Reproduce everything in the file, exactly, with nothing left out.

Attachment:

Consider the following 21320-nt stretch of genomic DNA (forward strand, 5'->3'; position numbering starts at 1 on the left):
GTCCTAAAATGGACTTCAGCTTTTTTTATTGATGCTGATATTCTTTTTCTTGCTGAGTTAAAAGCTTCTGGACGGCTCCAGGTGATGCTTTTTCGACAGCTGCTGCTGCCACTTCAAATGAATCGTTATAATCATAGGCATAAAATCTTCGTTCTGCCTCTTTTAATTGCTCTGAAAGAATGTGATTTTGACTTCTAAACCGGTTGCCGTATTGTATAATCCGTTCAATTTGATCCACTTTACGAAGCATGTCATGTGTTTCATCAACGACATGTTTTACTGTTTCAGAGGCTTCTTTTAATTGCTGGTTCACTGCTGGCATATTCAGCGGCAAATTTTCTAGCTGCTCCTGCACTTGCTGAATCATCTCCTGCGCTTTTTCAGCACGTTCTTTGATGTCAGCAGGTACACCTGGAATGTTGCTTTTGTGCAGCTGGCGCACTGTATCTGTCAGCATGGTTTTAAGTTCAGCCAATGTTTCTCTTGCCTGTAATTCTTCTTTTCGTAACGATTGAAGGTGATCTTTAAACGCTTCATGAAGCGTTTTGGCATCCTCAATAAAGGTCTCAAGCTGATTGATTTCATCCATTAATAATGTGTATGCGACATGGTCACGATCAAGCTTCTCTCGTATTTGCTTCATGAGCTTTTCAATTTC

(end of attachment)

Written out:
Consider the following 21320-nt stretch of genomic DNA (forward strand, 5'->3'; position numbering starts at 1 on the left):
GTCCTAAAATGGACTTCAGCTTTTTTTATTGATGCTGATATTCTTTTTCTTGCTGAGTTAAAAGCTTCTGGACGGCTCCAGGTGATGCTTTTTCGACAGCTGCTGCTGCCACTTCAAATGAATCGTTATAATCATAGGCATAAAATCTTCGTTCTGCCTCTTTTAATTGCTCTGAAAGAATGTGATTTTGACTTCTAAACCGGTTGCCGTATTGTATAATCCGTTCAATTTGATCCACTTTACGAAGCATGTCATGTGTTTCATCAACGACATGTTTTACTGTTTCAGAGGCTTCTTTTAATTGCTGGTTCACTGCTGGCATATTCAGCGGCAAATTTTCTAGCTGCTCCTGCACTTGCTGAATCATCTCCTGCGCTTTTTCAGCACGTTCTTTGATGTCAGCAGGTACACCTGGAATGTTGCTTTTGTGCAGCTGGCGCACTGTATCTGTCAGCATGGTTTTAAGTTCAGCCAATGTTTCTCTTGCCTGTAATTCTTCTTTTCGTAACGATTGAAGGTGATCTTTAAACGCTTCATGAAGCGTTTTGGCATCCTCAATAAAGGTCTCAAGCTGATTGATTTCATCCATTAATAATGTGTATGCGACATGGTCACGATCAAGCTTCTCTCGTATTTGCTTCATGAGCTTTTCAATTTC